If two triangles satisfy the SSA condition and the length of the side opposite the angle is greater than or equal to the length of the adjacent side, then the two triangles are congruent. The opposite side is sometimes longer when the corresponding angles are acute, but it is always longer when the corresponding angles are right or obtuse. Where the angle is a right angle, also known as the Hypotenuse-Leg (HL) postulate or the Right-angle-Hypotenuse-Side (RHS) condition, the third side can be calculated using the Pythagoras' Theorem thus allowing the SSS postulate to be applied.

If two triangles satisfy the SSA condition and the corresponding angles are acute and the length of the side opposite the angle is equal to the length of the adjacent side multiplied by the sine of the angle, then the two triangles are congruent.

If two triangles satisfy the SSA condition and the corresponding angles are acute and the length of the side opposite the angle is greater than the length of the adjacent side multiplied by the sine of the angle (but less than the length of the adjacent side), then the two triangles cannot be shown to be congruent. This is the ambiguous case and two different triangles can be formed from the given information, but further information distinguishing them can lead to a proof of congruence.

Angle-Angle-Angle

In Euclidean geometry, AAA (Angle-Angle-Angle) (or just AA, since in Euclidean geometry the angles of a triangle add up to 180°) does not provide information regarding the size of the two triangles and hence proves only similarity and not congruence in Euclidean space.

However, in spherical geometry and hyperbolic geometry (where the sum of the angles of a triangle varies with size) AAA is sufficient for congruence on a given curvature of surface.[2]

See also

References

  1. ^ Parr, H. E. (1970). Revision Course in School mathematics. Mathematics Textbooks Second Edition. G Bell and Sons Ltd.. ISBN 0-7135-1717-4. 
  2. ^ Cornel, Antonio (2002). Geometry for Secondary Schools. Mathematics Textbooks Second Edition. Bookmark Inc.. ISBN 971-569-441-1. 

External links

   
               

 

All translations of Congruence (geometry)


sensagent's content

  • definitions
  • synonyms
  • antonyms
  • encyclopedia

Dictionary and translator for handheld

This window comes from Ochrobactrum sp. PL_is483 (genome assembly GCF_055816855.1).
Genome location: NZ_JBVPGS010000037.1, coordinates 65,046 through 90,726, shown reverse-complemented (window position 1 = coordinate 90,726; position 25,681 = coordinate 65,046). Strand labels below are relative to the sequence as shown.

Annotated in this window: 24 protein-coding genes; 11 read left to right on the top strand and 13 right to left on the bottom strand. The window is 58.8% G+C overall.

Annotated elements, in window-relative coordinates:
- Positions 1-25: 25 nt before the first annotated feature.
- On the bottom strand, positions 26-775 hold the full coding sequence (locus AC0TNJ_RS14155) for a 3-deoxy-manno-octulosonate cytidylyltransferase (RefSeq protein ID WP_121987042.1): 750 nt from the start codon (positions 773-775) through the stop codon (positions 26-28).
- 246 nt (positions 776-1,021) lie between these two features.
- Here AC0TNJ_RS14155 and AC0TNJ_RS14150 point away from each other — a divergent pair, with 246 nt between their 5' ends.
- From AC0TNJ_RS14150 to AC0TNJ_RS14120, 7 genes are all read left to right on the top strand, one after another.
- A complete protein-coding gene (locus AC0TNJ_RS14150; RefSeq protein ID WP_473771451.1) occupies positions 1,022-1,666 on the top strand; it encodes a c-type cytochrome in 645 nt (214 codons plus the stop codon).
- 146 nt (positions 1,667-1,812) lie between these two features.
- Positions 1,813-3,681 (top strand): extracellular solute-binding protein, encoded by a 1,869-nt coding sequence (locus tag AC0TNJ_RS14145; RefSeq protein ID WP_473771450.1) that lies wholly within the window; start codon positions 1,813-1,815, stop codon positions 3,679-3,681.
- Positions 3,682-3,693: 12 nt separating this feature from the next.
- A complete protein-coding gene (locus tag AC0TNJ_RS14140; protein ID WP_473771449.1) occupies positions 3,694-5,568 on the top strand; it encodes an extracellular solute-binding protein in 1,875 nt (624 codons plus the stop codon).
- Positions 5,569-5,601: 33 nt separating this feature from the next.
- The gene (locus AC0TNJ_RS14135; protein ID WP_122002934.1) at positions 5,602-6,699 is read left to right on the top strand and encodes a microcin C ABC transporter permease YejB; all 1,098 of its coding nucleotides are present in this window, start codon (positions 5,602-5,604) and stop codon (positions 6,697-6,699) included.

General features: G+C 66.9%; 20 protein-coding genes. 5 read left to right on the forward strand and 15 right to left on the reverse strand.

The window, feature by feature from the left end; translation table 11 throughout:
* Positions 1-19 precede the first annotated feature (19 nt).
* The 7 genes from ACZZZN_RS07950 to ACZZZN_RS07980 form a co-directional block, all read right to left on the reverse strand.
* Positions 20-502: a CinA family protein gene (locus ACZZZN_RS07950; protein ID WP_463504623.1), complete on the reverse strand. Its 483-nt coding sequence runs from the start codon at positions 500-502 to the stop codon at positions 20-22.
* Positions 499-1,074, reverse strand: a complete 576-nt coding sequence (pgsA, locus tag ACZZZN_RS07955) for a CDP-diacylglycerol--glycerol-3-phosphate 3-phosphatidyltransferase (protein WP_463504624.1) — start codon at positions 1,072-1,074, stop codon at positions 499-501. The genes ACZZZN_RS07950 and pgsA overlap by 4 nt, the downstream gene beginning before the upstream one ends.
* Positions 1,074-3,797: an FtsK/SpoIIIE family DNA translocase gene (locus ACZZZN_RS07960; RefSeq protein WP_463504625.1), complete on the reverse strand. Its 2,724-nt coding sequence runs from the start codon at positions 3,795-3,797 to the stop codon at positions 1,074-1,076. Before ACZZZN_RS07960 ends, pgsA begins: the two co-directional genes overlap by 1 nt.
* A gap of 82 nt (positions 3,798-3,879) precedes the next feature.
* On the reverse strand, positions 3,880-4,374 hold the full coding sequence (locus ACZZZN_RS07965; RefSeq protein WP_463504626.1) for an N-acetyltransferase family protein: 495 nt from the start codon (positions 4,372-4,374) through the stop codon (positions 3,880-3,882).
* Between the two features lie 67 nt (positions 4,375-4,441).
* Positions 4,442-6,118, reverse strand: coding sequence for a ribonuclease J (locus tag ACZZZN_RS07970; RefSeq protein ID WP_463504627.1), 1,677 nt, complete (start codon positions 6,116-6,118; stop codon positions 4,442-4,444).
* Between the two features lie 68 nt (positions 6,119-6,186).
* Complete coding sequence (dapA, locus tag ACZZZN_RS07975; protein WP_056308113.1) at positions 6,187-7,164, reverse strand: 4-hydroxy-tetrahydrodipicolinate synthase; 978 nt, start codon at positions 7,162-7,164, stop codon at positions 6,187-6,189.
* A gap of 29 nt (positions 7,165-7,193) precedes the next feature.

⇨ New : sensagent is now available on your handheld

   Advertising ▼

sensagent's office

Shortkey or widget. Free.

Windows Shortkey: sensagent. Free.

Vista Widget : sensagent. Free.

Webmaster Solution

Alexandria

A windows (pop-into) of information (full-content of Sensagent) triggered by double-clicking any word on your webpage. Give contextual explanation and translation from your sites !

Try here  or   get the code

SensagentBox

With a SensagentBox, visitors to your site can access reliable information on over 5 million pages provided by Sensagent.com. Choose the design that fits your site.

Business solution

Improve your site content

Add new content to your site from Sensagent by XML.

Crawl products or adds

Get XML access to reach the best products.

Index images and define metadata

Get XML access to fix the meaning of your metadata.


Please, email us to describe your idea.

WordGame

The English word games are:
○   Anagrams
○   Wildcard, crossword
○   Lettris
○   Boggle.

Lettris

Lettris is a curious tetris-clone game where all the bricks have the same square shape but different content. Each square carries a letter. To make squares disappear and save space for other squares you have to assemble English words (left, right, up, down) from the falling squares.

boggle

Boggle gives you 3 minutes to find as many words (3 letters or more) as you can in a grid of 16 letters. You can also try the grid of 16 letters. Letters must be adjacent and longer words score better. See if you can get into the grid Hall of Fame !

English dictionary
Main references

Most English definitions are provided by WordNet .
English thesaurus is mainly derived from The Integral Dictionary (TID).
English Encyclopedia is licensed by Wikipedia (GNU).

Copyrights

The wordgames anagrams, crossword, Lettris and Boggle are provided by Memodata.
The web service Alexandria is granted from Memodata for the Ebay search.
The SensagentBox are offered by sensAgent.

Translation

Change the target language to find translations.
Tips: browse the semantic fields (see From ideas to words) in two languages to learn more.

last searches on the dictionary :

4140 online visitors

computed in 0.047s

I would like to report:
section :
a spelling or a grammatical mistake
an offensive content(racist, pornographic, injurious, etc.)
a copyright violation
an error
a missing statement
other
please precise:

Advertize

Partnership

Company informations

My account

login

registration

   Advertising ▼